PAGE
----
Caroline Kyriakou, a dental office receptionist, was diagnosed with multiple sclerosis in 2006 at the age of 26. Since then, she’s been seeing doctors, taking monthly drug infusions, and using social networking to comfort and counsel others newly diagnosed with the neurodegenerative disease.
“I want them to know their life is not over,” she said.
Now the 34-year-old Brighton woman, who works full time, travels, and attends concerts with friends, is fighting the disease in a new way: helping to create an advocacy group that will use patients’ own medical data and other information on living with MS to influence the industry’s research into treatments.
The goal of iConquerMS, a website launched Tuesday by the Waltham nonprofit Accelerated Cure Project, is to drive what advocates call patient-powered research, bringing the hopes and concerns of people living with MS into a realm that has long been the exclusive province of scientists and regulators.
“Everyone’s real hope is there will be a cure found,” Kyriakou said. “But this . . . can help in all kinds of research, whether it’s more oral therapies or slowing the progression of the disease.”
The initiative, funded by the federal government, aims to enroll 20,000 patients, or about 5 percent of the estimated US patient population, by September.
Created by the Affordable Care Act of 2010, an organization called the Patient-Centered Outcomes Research Institute last year issued $100 million in grants to health care providers and patient networks to get patients more involved in medical research and to promote studies that compare the effectiveness of various drugs for individual patients. The Accelerated Cure Project got a $990,000 grant.
“Patient experience has been a relatively minor component of research in health care across all diseases,” said Robert McBurney, chief executive of the Accelerated Cure Project and a longtime industry executive. “The pharmaceutical industry, often driven by regulatory requirements, tends to focus on clinical end points such as disability scales. Extensive patient-reported outcomes have never been part of clinical trials.”
The grants are part of a broader shift in medicine to customize the diagnosis and treatment of each patient on diseases from cancers to cystic fibrosis to multiple sclerosis. Having large databases of patients’ records and therapies is critical to that effort.
“Right now it’s a crap shoot,” said Laura Kolaczkowski, the lead patient advocate for iConquerMS. “There are 11 therapies approved by the [Food and Drug Administration] for MS and a whole bunch more in the pipeline. Patients want to know what’s going to work for them.”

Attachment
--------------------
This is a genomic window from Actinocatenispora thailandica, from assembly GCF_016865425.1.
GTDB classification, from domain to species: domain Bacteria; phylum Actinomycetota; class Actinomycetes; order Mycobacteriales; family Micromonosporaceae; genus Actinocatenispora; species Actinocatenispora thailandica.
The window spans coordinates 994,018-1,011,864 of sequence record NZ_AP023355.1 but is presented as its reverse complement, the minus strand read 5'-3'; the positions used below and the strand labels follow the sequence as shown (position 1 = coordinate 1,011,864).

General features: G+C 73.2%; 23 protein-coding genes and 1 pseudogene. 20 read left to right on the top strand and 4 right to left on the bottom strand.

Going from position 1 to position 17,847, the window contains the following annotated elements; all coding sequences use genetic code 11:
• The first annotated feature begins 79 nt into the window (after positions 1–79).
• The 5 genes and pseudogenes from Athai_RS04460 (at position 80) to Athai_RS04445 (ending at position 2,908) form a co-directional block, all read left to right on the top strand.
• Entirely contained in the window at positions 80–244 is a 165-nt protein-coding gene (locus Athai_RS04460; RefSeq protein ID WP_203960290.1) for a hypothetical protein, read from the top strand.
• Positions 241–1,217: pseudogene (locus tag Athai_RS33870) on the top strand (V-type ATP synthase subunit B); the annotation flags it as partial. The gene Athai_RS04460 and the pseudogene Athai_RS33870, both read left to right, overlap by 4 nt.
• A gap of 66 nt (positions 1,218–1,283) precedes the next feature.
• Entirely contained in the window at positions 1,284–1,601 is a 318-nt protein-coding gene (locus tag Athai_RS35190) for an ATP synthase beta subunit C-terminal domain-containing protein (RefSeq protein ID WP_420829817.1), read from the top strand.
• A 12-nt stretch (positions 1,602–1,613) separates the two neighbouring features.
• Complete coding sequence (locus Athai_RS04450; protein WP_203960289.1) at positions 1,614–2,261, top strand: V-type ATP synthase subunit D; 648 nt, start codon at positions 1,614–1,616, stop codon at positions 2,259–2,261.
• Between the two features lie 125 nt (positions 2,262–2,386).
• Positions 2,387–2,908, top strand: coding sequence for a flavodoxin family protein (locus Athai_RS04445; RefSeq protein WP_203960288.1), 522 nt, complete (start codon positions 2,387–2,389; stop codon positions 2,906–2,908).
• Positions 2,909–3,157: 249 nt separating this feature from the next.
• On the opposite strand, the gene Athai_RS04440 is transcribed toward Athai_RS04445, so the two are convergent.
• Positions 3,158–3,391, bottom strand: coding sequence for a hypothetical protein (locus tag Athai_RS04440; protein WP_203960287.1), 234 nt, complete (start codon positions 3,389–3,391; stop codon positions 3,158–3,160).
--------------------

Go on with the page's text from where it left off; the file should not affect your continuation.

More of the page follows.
Kolaczkowski, 60, an administrative assistant at the University of Dayton in Ohio, said the iConquerMS initiative “really turned out the advocate part in me,” providing patients with the opportunity to shape how MS research is conducted.
“This is the first time we have something designed by people who live with MS, run by people who live with MS,” she said. “We are making the decisions on what questions we want to ask. Not only are we sharing our health care data and our daily activities, but we’re asking how a full moon or cold weather affect our disease.”
Massachusetts drug makers such as Biogen Idec Inc., the Genzyme division of Sanofi SA in Cambridge, and EMD Serono in Rockland are major players in MS treatments, and they are eager to tap into the iConquerMS trove of data and ideas.
Biogen Idec spokesman Jason Glashow said the initiative could give MS patients “a greater voice in determining areas where new research is needed and how this research should be approached, while providing important real-world data that can help to inform those working on potential treatments.”
‘Patient experience has been a relatively minor component of research in health care.’
The patient-centered research initiative, if successful in advancing MS treatments, could be applied to other diseases and conditions, patient advocates said.
“We’re at that juncture where we’re seeing a change in the role of patients,” Kolaczkowski said.
“The drug companies are interested in us, but we’re talking two different languages. I’m not a science person. Don’t quiz me about a T cell or a B cell. But I can talk to you all day about quality of life and interactions with doctors. We’re helping build a model that is going to translate to other chronic diseases, from Parkinson’s to leukemia.”Robert Weisman can be reached
at firstname.lastname@example.org. Follow him on Twitter @GlobeRobW.
Correction: An earlier version of this story had the incorrect grant amount received by Accelerated Cure Project. It was $990,000.